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Microsoft Mandates HTTPS for Organizations Using Windows Server Update Services

Microsoft announced on Tuesday that the installation of its September security updates could stop future software updates from arriving if organizations using its Windows Server Update Services (WSUS) solution for patch management are connecting using the HTTP protocol rather than HTTPS.

HTTPS adds Transport Layer Security encryption to client and Web server connections, which is considered to be a block against so-called "man-in-the-middle" attacks or tampering. Organizations shouldn't use HTTP to connect with Microsoft's content delivery network to get patches, Microsoft contends. And while organizations may have some internal servers using HTTP that don't connect to the Internet that are involved with delivering software updates to client devices, Microsoft is not thrilled with that approach either as it breaks the "chain of trust."

Microsoft is also leery about the use of client proxies to get patch content for internal servers that use HTTP. Organizations should use system proxies instead.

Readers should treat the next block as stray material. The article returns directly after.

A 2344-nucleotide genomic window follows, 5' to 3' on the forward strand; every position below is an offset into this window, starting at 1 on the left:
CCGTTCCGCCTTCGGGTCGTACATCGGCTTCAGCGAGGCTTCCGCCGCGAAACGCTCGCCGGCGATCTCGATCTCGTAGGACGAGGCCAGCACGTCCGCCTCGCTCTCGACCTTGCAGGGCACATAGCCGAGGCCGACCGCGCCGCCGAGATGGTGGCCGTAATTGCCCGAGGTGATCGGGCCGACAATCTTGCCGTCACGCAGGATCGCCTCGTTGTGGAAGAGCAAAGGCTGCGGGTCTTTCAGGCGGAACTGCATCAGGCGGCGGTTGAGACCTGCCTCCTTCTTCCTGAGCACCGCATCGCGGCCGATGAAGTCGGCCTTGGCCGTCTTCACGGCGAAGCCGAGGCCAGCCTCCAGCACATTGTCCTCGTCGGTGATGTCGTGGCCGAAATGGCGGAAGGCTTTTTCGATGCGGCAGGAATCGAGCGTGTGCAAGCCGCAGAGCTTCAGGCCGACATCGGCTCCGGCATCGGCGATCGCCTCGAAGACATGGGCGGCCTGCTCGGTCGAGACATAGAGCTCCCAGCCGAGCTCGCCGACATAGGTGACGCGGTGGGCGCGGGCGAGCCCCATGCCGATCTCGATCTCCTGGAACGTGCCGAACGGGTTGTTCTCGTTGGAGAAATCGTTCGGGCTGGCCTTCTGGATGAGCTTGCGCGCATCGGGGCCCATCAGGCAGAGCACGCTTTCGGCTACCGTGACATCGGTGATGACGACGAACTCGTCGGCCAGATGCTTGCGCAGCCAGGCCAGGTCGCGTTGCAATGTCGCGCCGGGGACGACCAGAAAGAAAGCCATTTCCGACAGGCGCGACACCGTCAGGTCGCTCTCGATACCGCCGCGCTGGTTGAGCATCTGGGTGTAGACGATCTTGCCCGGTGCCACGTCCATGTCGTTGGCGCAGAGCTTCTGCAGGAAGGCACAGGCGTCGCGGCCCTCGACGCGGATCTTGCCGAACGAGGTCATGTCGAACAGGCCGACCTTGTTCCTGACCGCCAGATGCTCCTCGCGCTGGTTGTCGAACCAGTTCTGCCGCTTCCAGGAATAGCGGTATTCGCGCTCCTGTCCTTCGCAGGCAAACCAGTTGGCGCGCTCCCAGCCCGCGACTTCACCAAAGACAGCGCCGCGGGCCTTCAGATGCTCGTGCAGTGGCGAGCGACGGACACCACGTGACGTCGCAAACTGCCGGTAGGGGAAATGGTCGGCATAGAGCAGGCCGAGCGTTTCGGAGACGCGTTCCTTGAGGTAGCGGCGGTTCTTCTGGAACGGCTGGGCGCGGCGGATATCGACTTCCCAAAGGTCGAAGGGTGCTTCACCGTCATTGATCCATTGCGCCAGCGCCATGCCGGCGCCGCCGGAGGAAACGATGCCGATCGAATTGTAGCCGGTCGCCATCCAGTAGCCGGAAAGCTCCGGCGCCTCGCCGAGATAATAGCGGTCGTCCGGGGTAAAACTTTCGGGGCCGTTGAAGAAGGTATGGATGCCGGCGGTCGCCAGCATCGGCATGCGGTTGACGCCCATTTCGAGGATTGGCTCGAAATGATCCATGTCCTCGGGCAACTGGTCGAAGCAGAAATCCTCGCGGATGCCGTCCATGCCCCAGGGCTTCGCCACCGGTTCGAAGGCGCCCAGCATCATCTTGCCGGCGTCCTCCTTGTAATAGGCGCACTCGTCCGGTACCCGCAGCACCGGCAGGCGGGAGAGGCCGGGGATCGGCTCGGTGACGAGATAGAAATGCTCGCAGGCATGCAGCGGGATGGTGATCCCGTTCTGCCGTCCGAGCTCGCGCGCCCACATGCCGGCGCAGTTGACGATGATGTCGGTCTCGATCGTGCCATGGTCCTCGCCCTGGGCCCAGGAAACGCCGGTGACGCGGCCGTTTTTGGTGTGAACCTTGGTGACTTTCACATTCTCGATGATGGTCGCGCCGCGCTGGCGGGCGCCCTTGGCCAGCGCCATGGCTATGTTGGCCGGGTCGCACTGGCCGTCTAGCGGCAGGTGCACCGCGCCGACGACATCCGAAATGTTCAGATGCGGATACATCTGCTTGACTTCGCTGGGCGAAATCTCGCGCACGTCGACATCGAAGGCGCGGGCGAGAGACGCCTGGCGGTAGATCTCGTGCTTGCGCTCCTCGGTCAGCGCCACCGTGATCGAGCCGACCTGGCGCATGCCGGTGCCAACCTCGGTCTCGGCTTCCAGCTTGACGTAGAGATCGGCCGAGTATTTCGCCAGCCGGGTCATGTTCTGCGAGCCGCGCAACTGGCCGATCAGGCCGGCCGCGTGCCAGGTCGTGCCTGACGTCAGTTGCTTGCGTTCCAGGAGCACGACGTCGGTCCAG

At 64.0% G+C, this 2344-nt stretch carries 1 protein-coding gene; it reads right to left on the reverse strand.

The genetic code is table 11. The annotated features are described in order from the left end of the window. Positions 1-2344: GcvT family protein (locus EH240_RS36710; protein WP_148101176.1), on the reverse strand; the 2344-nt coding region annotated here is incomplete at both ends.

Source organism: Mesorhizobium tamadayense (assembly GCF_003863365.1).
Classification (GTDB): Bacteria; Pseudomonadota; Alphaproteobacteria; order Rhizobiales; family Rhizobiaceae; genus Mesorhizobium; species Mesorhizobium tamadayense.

Client proxies are potentially subject to tampering, Microsoft argued.

"When using a user-based proxy, a user, even one without elevated privileges, could intercept and manipulate the data being exchanged between the update client and the update server," explained Aria Carley of Microsoft in the announcement.

In essence, the September security updates will trigger a crackdown on the use of HTTP with WSUS for future patching operations. IT pros will need to ensure that the following actions are taken before the next "update Tuesday" patch day (namely, Oct. 13) arrives, according to Microsoft:

  • Secure your WSUS environment with TLS/SSL protocol (configure servers with HTTPS).
  • Set up system-based proxy for detecting updates if needed.
  • Enable the "Allow user proxy to be used as a fallback if detection using system proxy fails" policy.

The announcement warned that "if none of these actions are taken your devices will stop successfully scanning for software updates after the September 2020 security update."

No particular September patch was identified as being the one to trigger this new policy against HTTP use with WSUS. Last month, Microsoft had simply recommended the use of HTTPS with WSUS as a best practices security approach. Next month, though, HTTPS use with WSUS will be a requirement to continue to get security patches.

About the Author

Kurt Mackie is senior news producer for 1105 Media's Converge360 group.

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